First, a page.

Dopamine-dependent prefrontal reactivations explain long-term benefit of fear extinction

Nat Commun. 2018 Oct 16;9(1):4294. doi: 10.1038/s41467-018-06785-y.

Abstract

Fear extinction does not prevent post-traumatic stress or have long-term therapeutic benefits in fear-related disorders unless extinction memories are easily retrieved at later encounters with the once-threatening stimulus. Previous research in rodents has pointed towards a role for spontaneous prefrontal activity occurring after extinction learning in stabilizing and consolidating extinction memories. In other memory domains spontaneous post-learning activity has been linked to dopamine. Here, we show that a neural activation pattern - evoked in the ventromedial prefrontal cortex (vmPFC) by the unexpected omission of the feared outcome during extinction learning - spontaneously reappears during postextinction rest. The number of spontaneous vmPFC pattern reactivations predicts extinction memory retrieval and vmPFC activation at test 24 h later. Critically, pharmacologically enhancing dopaminergic activity during extinction consolidation amplifies spontaneous vmPFC reactivations and correspondingly improves extinction memory retrieval at test. Hence, a spontaneous dopamine-dependent memory consolidation-based mechanism may underlie the long-term behavioral effects of fear extinction.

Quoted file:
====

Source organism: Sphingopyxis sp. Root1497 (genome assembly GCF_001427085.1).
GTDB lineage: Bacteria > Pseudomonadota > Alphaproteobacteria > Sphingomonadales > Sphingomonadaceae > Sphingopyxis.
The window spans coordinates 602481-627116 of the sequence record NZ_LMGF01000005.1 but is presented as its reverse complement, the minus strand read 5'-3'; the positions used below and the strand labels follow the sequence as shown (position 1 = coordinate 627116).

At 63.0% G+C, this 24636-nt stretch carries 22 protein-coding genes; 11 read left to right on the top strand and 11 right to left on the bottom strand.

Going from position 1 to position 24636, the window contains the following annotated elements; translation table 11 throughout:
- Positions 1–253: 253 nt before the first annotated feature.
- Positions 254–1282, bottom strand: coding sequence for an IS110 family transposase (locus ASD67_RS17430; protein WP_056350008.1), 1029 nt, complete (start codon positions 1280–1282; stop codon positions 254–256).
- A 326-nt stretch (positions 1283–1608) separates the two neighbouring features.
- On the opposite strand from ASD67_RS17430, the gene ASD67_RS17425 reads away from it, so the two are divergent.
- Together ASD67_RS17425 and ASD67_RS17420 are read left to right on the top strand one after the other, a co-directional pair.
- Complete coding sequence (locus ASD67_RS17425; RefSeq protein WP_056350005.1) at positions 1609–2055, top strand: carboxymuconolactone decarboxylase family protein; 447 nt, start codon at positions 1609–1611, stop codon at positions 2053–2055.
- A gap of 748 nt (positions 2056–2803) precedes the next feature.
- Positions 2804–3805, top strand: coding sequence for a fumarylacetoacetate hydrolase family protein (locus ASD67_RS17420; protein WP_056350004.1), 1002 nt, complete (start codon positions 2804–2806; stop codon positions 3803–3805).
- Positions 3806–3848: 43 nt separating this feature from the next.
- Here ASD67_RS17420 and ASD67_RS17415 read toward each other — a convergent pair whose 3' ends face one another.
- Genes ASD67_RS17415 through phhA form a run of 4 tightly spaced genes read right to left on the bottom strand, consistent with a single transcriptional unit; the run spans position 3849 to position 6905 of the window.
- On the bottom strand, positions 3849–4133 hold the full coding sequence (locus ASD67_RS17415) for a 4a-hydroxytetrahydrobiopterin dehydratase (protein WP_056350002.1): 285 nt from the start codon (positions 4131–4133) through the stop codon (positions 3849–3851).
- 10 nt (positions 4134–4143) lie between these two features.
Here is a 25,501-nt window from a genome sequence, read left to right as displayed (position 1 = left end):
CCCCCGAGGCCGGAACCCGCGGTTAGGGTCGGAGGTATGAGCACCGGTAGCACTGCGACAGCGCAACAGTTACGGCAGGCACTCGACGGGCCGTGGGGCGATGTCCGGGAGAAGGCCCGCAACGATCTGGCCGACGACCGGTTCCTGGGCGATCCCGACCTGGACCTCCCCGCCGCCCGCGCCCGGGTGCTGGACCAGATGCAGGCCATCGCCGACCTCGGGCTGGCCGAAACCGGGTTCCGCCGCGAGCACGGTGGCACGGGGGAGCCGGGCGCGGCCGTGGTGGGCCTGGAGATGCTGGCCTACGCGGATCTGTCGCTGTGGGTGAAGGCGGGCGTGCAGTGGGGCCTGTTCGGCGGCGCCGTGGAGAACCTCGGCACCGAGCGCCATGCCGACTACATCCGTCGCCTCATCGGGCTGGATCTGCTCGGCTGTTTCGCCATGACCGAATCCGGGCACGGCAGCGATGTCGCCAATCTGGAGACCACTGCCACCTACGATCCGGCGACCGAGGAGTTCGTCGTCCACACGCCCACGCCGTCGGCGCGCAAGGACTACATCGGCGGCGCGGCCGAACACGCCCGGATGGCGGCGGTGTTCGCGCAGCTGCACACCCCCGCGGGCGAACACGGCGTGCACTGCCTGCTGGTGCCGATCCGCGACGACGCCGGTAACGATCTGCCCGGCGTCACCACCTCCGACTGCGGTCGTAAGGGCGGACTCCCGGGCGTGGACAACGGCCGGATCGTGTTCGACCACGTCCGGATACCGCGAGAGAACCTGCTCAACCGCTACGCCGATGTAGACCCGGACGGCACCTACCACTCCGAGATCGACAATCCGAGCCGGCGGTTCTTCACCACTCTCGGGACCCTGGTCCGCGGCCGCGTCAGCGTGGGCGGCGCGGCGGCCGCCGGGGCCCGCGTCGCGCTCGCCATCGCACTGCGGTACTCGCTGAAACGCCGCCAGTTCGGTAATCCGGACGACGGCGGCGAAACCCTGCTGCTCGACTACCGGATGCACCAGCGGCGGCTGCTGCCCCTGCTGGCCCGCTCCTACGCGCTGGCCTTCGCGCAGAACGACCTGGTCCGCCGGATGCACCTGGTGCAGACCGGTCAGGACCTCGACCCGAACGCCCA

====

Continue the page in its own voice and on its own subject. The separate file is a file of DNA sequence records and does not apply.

Publication types

  • Research Support, Non-U.S. Gov't

MeSH terms

  • Administration, Oral
  • Adult
  • Dopamine / administration & dosage
  • Dopamine / metabolism*
  • Dopamine / pharmacology
  • Extinction, Psychological / physiology
  • Fear / physiology*
  • Humans
  • Magnetic Resonance Imaging
  • Male
  • Memory Consolidation
  • Nontherapeutic Human Experimentation
  • Prefrontal Cortex / drug effects
  • Prefrontal Cortex / physiology*

Substances

  • Dopamine